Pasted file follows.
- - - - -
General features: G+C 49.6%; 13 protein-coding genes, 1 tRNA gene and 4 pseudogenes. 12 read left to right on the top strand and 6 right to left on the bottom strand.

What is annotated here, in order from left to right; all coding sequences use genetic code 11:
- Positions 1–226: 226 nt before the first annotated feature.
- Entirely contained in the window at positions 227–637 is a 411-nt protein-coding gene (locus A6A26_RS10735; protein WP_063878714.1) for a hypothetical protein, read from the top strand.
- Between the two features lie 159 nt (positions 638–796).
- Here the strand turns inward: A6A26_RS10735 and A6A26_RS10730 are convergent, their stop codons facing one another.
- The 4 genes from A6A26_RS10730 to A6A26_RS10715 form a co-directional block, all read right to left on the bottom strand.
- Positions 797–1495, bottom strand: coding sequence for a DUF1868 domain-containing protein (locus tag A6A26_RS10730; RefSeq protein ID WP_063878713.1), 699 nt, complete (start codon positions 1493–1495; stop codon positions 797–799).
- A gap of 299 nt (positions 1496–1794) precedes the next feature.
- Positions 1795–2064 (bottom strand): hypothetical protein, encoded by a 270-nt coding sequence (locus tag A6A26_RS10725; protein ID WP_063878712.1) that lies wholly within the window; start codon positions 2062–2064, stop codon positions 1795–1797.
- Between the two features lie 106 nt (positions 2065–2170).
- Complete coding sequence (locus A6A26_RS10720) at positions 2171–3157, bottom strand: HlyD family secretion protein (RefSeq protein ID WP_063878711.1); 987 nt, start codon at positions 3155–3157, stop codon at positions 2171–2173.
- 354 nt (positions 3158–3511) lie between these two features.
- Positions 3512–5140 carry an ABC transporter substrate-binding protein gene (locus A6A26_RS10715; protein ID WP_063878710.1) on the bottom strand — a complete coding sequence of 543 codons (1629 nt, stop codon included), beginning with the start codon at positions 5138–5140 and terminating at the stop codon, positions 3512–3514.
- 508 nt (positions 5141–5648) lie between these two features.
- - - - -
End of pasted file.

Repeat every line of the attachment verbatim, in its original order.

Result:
General features: G+C 49.6%; 13 protein-coding genes, 1 tRNA gene and 4 pseudogenes. 12 read left to right on the top strand and 6 right to left on the bottom strand.

What is annotated here, in order from left to right; all coding sequences use genetic code 11:
- Positions 1–226: 226 nt before the first annotated feature.
- Entirely contained in the window at positions 227–637 is a 411-nt protein-coding gene (locus A6A26_RS10735; protein WP_063878714.1) for a hypothetical protein, read from the top strand.
- Between the two features lie 159 nt (positions 638–796).
- Here the strand turns inward: A6A26_RS10735 and A6A26_RS10730 are convergent, their stop codons facing one another.
- The 4 genes from A6A26_RS10730 to A6A26_RS10715 form a co-directional block, all read right to left on the bottom strand.
- Positions 797–1495, bottom strand: coding sequence for a DUF1868 domain-containing protein (locus tag A6A26_RS10730; RefSeq protein ID WP_063878713.1), 699 nt, complete (start codon positions 1493–1495; stop codon positions 797–799).
- A gap of 299 nt (positions 1496–1794) precedes the next feature.
- Positions 1795–2064 (bottom strand): hypothetical protein, encoded by a 270-nt coding sequence (locus tag A6A26_RS10725; protein ID WP_063878712.1) that lies wholly within the window; start codon positions 2062–2064, stop codon positions 1795–1797.
- Between the two features lie 106 nt (positions 2065–2170).
- Complete coding sequence (locus A6A26_RS10720) at positions 2171–3157, bottom strand: HlyD family secretion protein (RefSeq protein ID WP_063878711.1); 987 nt, start codon at positions 3155–3157, stop codon at positions 2171–2173.
- 354 nt (positions 3158–3511) lie between these two features.
- Positions 3512–5140 carry an ABC transporter substrate-binding protein gene (locus A6A26_RS10715; protein ID WP_063878710.1) on the bottom strand — a complete coding sequence of 543 codons (1629 nt, stop codon included), beginning with the start codon at positions 5138–5140 and terminating at the stop codon, positions 3512–3514.
- 508 nt (positions 5141–5648) lie between these two features.